Arduino GPS – Adafruit Ultimate GPS Coordinates and Speed Display on LCD

This project uses the Adafruit Ultimate GPS Module, an Arduino Uno with WiFi and a 20×4 I2C LCD Screen to display your location in Degrees and show your speed of travel.


  • When I did this project with a standard Arduino Uno the Latitude was off by hundreds of miles, switching to an Arduino Uno with WiFi “magically” fixed the issue.
  • Make sure to solder on the battery holder and add the battery to the GPS. Initialization time for GPS goes from minutes without the battery to seconds with it.
    • (GPS.latitudeDegrees, 8)
    • (GPS.longitudeDegrees, 8)
  • In the code I display coordinates in Degrees which is compatible with Google Maps and standard mapping software.
  • When modifying Examples by Adafruit look for the ones that say “GPS_SoftwareSerial…”
  • Remember that the GPS may not pick up a single inside a building. On my ground floor the GPS works fine, but in my basement lab it receives no signals.

Prerequisite Classes:


Functional Parts in the Project:

//This is a modification of the Example code: GPS_SoftwareSerial_Parsing
//Works well with an Arduino Uno with WiFi Rev2, 
//with Arduino Uno I get massive Latitude Issues

#include <Adafruit_GPS.h>
#include <SoftwareSerial.h>

//ETCG Notes - LCD I2C Screen
#include <Wire.h>
#include <LCD.h>
#include <LiquidCrystal_I2C.h>

LiquidCrystal_I2C lcd(0x27,2,1,0,4,5,6,7);

// Connect the GPS Power pin to 5V
// Connect the GPS Ground pin to ground
// Connect the GPS TX (transmit) pin to Digital 8
// Connect the GPS RX (receive) pin to Digital 7

// you can change the pin numbers to match your wiring:
SoftwareSerial mySerial(8, 7);
Adafruit_GPS GPS(&mySerial);

// Set GPSECHO to 'false' to turn off echoing the GPS data to the Serial console
// Set to 'true' if you want to debug and listen to the raw GPS sentences
#define GPSECHO  true

void setup()

//ETCG Notes - Start LCD
   lcd.print("Arduino GPS");
  // connect at 115200 so we can read the GPS fast enough and echo without dropping chars
  // also spit it out
  Serial.println("Adafruit GPS library basic test!");
  // 9600 NMEA is the default baud rate for Adafruit MTK GPS's- some use 4800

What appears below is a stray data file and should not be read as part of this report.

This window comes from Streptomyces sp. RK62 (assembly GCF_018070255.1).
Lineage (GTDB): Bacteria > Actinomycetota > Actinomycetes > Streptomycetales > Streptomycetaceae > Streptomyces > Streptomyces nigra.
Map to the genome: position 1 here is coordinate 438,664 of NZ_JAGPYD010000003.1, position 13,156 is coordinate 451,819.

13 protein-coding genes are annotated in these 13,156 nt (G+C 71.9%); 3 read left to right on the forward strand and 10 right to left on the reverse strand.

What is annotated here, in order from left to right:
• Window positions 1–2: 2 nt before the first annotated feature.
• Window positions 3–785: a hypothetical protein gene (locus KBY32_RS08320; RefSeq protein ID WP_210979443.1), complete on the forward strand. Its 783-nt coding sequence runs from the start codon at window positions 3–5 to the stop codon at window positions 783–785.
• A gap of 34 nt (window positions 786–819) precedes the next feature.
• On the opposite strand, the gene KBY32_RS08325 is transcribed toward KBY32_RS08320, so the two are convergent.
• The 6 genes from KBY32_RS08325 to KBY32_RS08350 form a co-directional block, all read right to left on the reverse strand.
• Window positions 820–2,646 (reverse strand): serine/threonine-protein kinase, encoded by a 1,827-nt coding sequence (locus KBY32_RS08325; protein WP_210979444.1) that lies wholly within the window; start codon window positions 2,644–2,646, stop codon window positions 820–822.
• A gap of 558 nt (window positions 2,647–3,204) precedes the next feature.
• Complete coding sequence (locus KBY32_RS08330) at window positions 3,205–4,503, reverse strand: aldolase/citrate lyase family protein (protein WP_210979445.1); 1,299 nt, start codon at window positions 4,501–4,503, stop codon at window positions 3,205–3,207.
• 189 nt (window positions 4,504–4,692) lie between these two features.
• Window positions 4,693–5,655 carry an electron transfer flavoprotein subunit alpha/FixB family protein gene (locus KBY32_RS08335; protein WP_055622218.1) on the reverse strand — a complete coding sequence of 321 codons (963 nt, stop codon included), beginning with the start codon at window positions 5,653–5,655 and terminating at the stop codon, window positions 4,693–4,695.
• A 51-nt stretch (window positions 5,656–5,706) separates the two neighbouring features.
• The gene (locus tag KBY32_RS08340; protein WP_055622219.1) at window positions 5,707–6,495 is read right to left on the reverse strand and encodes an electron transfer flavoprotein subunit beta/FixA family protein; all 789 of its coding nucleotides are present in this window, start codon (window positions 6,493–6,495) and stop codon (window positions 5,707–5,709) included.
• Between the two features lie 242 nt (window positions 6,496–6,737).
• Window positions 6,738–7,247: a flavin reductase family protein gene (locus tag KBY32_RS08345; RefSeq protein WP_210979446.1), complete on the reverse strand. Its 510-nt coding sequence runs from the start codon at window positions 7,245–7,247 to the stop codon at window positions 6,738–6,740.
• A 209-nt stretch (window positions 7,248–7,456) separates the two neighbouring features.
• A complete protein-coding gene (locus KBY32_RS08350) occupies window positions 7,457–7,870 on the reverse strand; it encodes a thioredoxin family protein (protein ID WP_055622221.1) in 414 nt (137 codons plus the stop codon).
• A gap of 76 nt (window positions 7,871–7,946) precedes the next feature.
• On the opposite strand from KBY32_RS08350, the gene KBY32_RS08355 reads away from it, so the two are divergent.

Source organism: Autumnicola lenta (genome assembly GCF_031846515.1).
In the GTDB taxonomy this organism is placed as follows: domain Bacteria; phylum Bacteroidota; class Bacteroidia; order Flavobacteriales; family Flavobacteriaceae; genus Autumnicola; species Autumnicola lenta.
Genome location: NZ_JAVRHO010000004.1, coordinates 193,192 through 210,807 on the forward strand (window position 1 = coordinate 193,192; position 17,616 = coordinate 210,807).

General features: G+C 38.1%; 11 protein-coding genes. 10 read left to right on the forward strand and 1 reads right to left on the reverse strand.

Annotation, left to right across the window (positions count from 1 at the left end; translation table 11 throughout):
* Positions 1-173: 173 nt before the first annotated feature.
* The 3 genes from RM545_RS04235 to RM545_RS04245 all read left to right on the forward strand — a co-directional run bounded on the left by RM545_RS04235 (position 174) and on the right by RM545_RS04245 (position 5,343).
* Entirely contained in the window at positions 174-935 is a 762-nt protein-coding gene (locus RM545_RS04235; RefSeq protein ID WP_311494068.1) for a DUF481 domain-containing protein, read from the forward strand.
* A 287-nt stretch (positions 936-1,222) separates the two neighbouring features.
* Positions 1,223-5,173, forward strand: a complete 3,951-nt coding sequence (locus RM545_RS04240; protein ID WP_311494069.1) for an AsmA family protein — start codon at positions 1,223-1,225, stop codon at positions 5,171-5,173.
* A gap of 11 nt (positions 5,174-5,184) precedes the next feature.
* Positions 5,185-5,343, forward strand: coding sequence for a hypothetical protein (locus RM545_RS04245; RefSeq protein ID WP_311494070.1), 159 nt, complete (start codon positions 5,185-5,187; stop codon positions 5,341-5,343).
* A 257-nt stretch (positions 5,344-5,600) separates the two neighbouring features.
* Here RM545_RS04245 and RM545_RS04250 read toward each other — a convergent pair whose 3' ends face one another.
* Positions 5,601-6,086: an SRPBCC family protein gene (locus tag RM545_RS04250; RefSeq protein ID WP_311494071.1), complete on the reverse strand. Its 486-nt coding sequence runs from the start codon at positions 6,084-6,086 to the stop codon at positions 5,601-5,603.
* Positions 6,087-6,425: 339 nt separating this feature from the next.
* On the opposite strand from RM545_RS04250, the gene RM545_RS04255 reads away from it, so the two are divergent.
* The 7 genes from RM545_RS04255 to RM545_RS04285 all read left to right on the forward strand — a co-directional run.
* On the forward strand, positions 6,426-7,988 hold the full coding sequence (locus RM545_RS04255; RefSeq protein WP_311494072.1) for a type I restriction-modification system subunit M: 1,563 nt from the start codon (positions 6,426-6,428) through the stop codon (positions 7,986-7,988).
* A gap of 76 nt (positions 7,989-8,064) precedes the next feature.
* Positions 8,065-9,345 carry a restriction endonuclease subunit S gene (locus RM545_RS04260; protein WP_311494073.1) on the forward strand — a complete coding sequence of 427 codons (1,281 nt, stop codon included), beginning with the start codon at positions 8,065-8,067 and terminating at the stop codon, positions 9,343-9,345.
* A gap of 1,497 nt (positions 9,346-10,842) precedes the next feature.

// uncomment this line to turn on RMC (recommended minimum) and GGA (fix data) including altitude
  // uncomment this line to turn on only the "minimum recommended" data
  // For parsing data, we don't suggest using anything but either RMC only or RMC+GGA since
  // the parser doesn't care about other sentences at this time

  // Set the update rate
  GPS.sendCommand(PMTK_SET_NMEA_UPDATE_1HZ);   // 1 Hz update rate
  // For the parsing code to work nicely and have time to sort thru the data, and
  // print it out we don't suggest using anything higher than 1 Hz

  // Request updates on antenna status, comment out to keep quiet

  // Ask for firmware version


uint32_t timer = millis();
void loop()                     // run over and over again
  char c =;
  // if you want to debug, this is a good time to do it!
  if ((c) && (GPSECHO))

  // if a sentence is received, we can check the checksum, parse it...
  if (GPS.newNMEAreceived()) {
    // a tricky thing here is if we print the NMEA sentence, or data
    // we end up not listening and catching other sentences!
    // so be very wary if using OUTPUT_ALLDATA and trytng to print out data
    //Serial.println(GPS.lastNMEA());   // this also sets the newNMEAreceived() flag to false

    if (!GPS.parse(GPS.lastNMEA()))   // this also sets the newNMEAreceived() flag to false
      return;  // we can fail to parse a sentence in which case we should just wait for another

  // approximately every 2 seconds or so, print out the current stats
  if (millis() - timer > 2000) {
    timer = millis(); // reset the timer

    Serial.print("\nTime: ");
    if (GPS.hour < 10) { Serial.print('0'); }
    Serial.print(GPS.hour, DEC); Serial.print(':');
    if (GPS.minute < 10) { Serial.print('0'); }
    Serial.print(GPS.minute, DEC); Serial.print(':');
    if (GPS.seconds < 10) { Serial.print('0'); }
    Serial.print(GPS.seconds, DEC); Serial.print('.');
    if (GPS.milliseconds < 10) {
    } else if (GPS.milliseconds > 9 && GPS.milliseconds < 100) {
    Serial.print("Date: ");
    Serial.print(, DEC); Serial.print('/');
    Serial.print(GPS.month, DEC); Serial.print("/20");
    Serial.println(GPS.year, DEC);
    Serial.print("Fix: "); Serial.print((int)GPS.fix);
    Serial.print(" quality: "); Serial.println((int)GPS.fixquality);
    if (GPS.fix) {
      Serial.print("Location: ");
      Serial.print(GPS.latitude, 8); Serial.print(;
      Serial.print(", ");
      Serial.print(GPS.longitude, 8); Serial.println(GPS.lon);
      //ETCG Notes -- The Following Gives Coordinates in formant you can plug into
      //Google Maps (Degrees)
      Serial.println("Location in Degrees");
      Serial.print(GPS.latitudeDegrees, 8);
      Serial.print(", ");
      Serial.println(GPS.longitudeDegrees, 8);

      Serial.print("Speed (knots): "); Serial.println(GPS.speed);
      Serial.print("Angle: "); Serial.println(GPS.angle);
      Serial.print("Altitude: "); Serial.println(GPS.altitude);
      Serial.print("Satellites: "); Serial.println((int)GPS.satellites);

      //ETCG Notes -- Print to LCD Screen
      lcd.print("Spd: ");
      float mph;
      mph = (GPS.speed) * 1.15;
      lcd.print("Lat: ");
      lcd.print(GPS.latitudeDegrees, 8);
      lcd.print("Lon: ");
      lcd.print(GPS.longitudeDegrees, 8);
    } else {
      lcd.print("No Signal");
    lcd.print("Satellites: ");


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